What Is the Total Return Index?
The total return index is a type of equity index that tracks both the capital gains of a group of stocks over time, and assumes that any cash distributions, such as dividends, are reinvested back into the index. Looking at an index's total return displays a more accurate representation of the index's performance. By assuming dividends are reinvested, you effectively account for stocks in an index that do not issue dividends and instead, reinvest their earnings within the underlying company.
Total Return Index Explained
A total return index may be deemed more accurate than other methods that do not account for the activity associated with dividends or distributions, such as those that focus purely on the annual yield. For example, an investment may show an annual yield of 4% along with an increase in share price of 6%. While the yield is only a partial reflection of the growth experienced, the total return includes both yields and the increased value of the shares to show a growth of 10%. If the same index experienced a 4% loss instead of a 6% gain in share price, the total return would show as 0%.
The Standard & Poor's 500 Index (S&P 500) is one example of a total return index. The total return indexes follow a similar pattern in which many mutual funds operate, where all resulting cash payouts are automatically reinvested back into the fund itself. While most total return indexes refer to equity-based indexes, there are total return indexes for bonds which assume that all coupon payments and redemptions are reinvested through the buying more bonds in the index.
On April 17th, 2019, the S&P 500 hit an all-time high in terms of total returns.
Other total return indexes include the Dow Jones Industrials Total Return Index (DJITR) and the Russell 2000 Index.
Difference Between Price Return and Total Return Index Funds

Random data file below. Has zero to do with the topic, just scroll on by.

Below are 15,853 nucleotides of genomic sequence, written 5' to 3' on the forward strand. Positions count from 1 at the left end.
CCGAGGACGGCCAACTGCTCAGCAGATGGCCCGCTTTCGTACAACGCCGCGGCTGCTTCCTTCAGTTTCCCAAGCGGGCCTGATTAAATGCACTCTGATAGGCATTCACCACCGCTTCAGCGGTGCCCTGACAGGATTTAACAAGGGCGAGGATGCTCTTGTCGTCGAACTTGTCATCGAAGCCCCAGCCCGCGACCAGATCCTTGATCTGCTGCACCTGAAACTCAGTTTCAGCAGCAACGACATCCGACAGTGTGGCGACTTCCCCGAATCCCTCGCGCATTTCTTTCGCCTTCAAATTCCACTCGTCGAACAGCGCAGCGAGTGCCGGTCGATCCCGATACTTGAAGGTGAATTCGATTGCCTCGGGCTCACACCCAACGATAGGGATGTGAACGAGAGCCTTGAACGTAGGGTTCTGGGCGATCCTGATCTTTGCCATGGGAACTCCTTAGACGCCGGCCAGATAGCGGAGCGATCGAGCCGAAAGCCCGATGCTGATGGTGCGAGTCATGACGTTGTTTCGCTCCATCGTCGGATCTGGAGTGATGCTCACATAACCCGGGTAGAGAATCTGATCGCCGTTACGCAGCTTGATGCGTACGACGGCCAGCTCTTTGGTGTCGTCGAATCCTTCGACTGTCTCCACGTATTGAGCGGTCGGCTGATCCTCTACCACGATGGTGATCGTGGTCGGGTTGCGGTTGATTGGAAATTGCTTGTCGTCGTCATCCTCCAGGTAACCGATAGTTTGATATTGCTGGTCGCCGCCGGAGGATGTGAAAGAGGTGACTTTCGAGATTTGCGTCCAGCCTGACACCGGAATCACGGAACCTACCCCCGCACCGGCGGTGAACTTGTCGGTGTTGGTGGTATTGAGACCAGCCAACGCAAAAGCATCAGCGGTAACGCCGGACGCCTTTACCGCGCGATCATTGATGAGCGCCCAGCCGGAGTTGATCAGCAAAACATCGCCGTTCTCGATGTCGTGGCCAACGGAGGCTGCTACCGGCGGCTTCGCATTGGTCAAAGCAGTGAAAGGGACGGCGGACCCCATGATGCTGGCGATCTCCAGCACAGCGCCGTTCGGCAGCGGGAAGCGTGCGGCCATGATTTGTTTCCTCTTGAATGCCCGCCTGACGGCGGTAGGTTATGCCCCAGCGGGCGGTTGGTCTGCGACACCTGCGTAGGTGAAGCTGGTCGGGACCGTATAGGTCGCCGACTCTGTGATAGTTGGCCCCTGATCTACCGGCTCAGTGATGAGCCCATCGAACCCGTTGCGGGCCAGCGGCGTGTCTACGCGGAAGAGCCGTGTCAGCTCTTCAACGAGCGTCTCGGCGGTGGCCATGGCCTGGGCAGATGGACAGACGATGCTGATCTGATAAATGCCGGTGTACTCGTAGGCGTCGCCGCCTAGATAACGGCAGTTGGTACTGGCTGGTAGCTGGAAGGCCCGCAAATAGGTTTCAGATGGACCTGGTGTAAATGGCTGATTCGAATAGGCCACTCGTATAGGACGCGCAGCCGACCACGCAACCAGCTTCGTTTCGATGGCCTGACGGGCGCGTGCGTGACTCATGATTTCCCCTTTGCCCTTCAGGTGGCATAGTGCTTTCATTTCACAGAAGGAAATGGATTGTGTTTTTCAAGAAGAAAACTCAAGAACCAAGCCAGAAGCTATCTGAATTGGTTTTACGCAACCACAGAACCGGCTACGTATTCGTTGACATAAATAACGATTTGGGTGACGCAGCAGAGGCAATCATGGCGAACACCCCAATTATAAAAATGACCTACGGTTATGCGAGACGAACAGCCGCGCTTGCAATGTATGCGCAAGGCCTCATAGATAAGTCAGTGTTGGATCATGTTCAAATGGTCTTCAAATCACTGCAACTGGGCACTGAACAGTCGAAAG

Total returns stand in contrast to price returns, which do not take into account dividends and cash payouts. Including dividends makes a significant difference in the return of the fund, as demonstrated by two of the most prominent. For instance, the price return for the SPDR S&P 500 ETF (SPY) since it was introduced in 1993 was 544% through February 2018. The total return price (dividends reinvested), however, soared 931.2%.
The Dow Jones Industrial Average over the 10 years ended in March 2018 also had a price return of 98.65%, while the total return rose to 163.98%.
Understanding Index Funds
Index funds are a reflection of the index they are based on. For example, an index fund associated with the S&P 500 may have one of each of the securities included in the index, or may include securities that are deemed to be a representative sample of the index’s performance as a whole.
The purpose of an index fund is to mirror the activity, or growth, of the index that functions as its benchmark. In that regard, index funds only require passive management when adjustments need to be made to help the index fund keep pace with its associated index. Due to the lower management requirements, the fees associated with index funds may be lower than those that are more actively managed. Additionally, an index fund may be seen as lower risk since it provides for an innate level of diversification.